I was helping my friend with her pirouette that day. She is a beginner adult ballet dancer, with probably about 10 months in with twice-a-week classes. Understandably, almost every adult ballet dancer I meet are obsessed, or rather, pre-occupied with how to improve their turns.
There is just that something about turns. Even professional dancers and semi-professionals themselves are always working out how to improve them in both quantity and quality.
Unfortunately in the adult ballet dancer’s world, we don’t really get access to slow, repetitious teaching thus, adult ballet dancers are seldom great turners, unless they have been recreational ballet dancers since young. I’m referring to those who has only picked up ballet during their adult years. That’s not to say that I’ve not seen adult ballet dancers nail their turns, doubles even. It is just that majority seldom went beyond a single pirouette. And they generally don’t execute them with quality.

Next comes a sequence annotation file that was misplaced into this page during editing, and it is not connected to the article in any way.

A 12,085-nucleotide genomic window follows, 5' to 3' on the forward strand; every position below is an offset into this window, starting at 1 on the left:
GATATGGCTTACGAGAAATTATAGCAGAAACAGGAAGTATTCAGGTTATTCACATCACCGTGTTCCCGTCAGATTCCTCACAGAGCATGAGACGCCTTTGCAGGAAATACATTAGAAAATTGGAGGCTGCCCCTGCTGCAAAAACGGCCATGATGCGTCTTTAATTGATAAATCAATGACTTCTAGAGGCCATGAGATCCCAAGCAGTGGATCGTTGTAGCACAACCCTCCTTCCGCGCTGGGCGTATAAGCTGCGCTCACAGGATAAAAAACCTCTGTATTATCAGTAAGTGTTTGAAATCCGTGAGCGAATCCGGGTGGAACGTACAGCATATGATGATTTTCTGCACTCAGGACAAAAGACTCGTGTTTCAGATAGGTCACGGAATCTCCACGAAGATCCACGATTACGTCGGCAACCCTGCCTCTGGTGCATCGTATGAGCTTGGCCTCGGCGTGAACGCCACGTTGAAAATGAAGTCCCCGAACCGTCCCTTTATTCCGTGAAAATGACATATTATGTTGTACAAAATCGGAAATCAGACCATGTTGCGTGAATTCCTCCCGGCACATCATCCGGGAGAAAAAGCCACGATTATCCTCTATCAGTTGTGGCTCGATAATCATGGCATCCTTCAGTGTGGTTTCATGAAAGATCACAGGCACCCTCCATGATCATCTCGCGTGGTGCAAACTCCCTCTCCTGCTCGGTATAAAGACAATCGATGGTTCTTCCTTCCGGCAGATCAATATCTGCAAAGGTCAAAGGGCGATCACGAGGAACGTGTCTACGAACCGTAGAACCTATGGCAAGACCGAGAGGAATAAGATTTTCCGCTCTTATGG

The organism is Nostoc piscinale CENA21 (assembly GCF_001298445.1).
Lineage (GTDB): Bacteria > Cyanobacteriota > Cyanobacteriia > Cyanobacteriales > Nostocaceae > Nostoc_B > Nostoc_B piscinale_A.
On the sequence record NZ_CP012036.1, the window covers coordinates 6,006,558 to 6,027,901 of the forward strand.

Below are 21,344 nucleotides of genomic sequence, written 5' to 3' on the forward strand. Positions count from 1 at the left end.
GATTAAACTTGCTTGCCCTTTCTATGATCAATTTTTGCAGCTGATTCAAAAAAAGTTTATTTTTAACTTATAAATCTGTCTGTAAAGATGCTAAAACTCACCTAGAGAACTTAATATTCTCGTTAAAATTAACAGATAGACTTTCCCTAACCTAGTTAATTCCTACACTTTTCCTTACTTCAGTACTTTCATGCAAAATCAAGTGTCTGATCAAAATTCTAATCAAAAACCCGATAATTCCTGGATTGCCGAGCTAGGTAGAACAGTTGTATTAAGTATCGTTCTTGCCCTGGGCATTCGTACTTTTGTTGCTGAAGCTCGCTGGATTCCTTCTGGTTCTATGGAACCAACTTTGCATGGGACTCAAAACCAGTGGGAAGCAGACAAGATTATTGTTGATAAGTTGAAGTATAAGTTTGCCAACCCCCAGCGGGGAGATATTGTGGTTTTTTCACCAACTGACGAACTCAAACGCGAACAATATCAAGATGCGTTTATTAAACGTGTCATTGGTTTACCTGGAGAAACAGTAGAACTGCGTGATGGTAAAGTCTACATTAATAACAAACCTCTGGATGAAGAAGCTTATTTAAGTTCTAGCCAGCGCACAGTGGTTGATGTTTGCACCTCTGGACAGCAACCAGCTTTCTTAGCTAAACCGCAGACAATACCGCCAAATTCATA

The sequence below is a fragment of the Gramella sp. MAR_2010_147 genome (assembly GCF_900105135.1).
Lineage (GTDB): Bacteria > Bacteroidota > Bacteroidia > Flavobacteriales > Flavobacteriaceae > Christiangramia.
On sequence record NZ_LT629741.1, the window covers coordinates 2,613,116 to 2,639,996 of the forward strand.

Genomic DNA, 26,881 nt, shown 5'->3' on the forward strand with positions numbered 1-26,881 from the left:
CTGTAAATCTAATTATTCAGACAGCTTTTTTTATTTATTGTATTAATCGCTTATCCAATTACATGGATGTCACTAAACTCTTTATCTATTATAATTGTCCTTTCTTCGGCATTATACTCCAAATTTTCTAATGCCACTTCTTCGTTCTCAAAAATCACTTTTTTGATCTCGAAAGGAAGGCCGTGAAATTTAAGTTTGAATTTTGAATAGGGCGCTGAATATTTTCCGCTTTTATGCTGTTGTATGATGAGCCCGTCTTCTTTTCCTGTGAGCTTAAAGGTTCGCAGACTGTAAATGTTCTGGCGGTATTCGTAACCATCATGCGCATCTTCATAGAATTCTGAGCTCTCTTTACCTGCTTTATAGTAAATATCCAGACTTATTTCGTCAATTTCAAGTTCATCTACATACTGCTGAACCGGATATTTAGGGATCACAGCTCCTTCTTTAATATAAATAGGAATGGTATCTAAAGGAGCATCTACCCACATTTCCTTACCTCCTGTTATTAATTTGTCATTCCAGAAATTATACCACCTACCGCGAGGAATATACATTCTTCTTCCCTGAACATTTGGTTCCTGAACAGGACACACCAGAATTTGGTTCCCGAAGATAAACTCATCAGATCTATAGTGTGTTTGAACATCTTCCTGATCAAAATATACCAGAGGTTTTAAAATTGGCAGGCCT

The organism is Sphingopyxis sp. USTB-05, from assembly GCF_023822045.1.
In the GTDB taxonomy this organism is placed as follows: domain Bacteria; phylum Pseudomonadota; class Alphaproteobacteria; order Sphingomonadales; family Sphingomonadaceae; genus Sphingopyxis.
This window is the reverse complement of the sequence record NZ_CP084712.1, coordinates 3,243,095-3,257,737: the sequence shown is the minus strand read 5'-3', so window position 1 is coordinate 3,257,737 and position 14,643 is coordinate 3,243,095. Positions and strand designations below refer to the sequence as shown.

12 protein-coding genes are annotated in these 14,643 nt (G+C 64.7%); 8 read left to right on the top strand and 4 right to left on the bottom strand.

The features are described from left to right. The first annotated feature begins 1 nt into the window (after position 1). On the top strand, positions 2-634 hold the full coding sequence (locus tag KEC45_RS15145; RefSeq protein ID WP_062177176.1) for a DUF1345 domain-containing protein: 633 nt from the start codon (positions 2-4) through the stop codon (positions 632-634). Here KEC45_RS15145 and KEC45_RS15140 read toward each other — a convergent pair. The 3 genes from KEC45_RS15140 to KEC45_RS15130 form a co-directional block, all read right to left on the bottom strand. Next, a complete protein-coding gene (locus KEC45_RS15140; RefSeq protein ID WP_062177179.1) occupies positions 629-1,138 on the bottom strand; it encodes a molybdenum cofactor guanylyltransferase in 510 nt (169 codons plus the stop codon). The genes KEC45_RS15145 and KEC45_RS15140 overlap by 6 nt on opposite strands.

As I was figuring out how to teach turns, I recalled my journey in learning how to do a single pirouette, how I did my first doubles and my accidental triples.
Then I had to do doubles, landing in an open position in an attitude, and how I learned to fouette.
I also remembered how I learned how to do a pique turn, and a lame duck, then all that in a maneage and eventually, I had to do all that en pointe.
I wouldn’t say I am a great turner or I have the most perfect pirouettes. I’m just sharing with you what I have learned, and what helped. I will also share the areas that I’m still struggling in.
FIRST THINGS FIRST
Strengthen your ankles
In my first few weeks of learning ballet, I couldn’t releve (stand on demi-pointe/toes) very high. I would get cramps in calves. My ankles will give way. My heel only slightly lifted off the floor. There is no way you can do a pirouette with your heels just slightly off the floor, unless it isn’t a ballet pirouette. There is a big sense of “up” and “high” in a ballet turn. How to strengthen your ankle? Do a lot of ironing-tendus – tendus where you iron your foot through demi-pointe with a straight knee.
My first ballet teacher would make us do a tombe or chasse pas de bouree diagonally across the floor into pirouette preparatory position in 4th, then releve with leg in retire. We did that repeatedly for 6 months. This balance is the crux of the turn. Thus, we should focus on the balancing on that leg for a long time, instead of focusing on the turning motion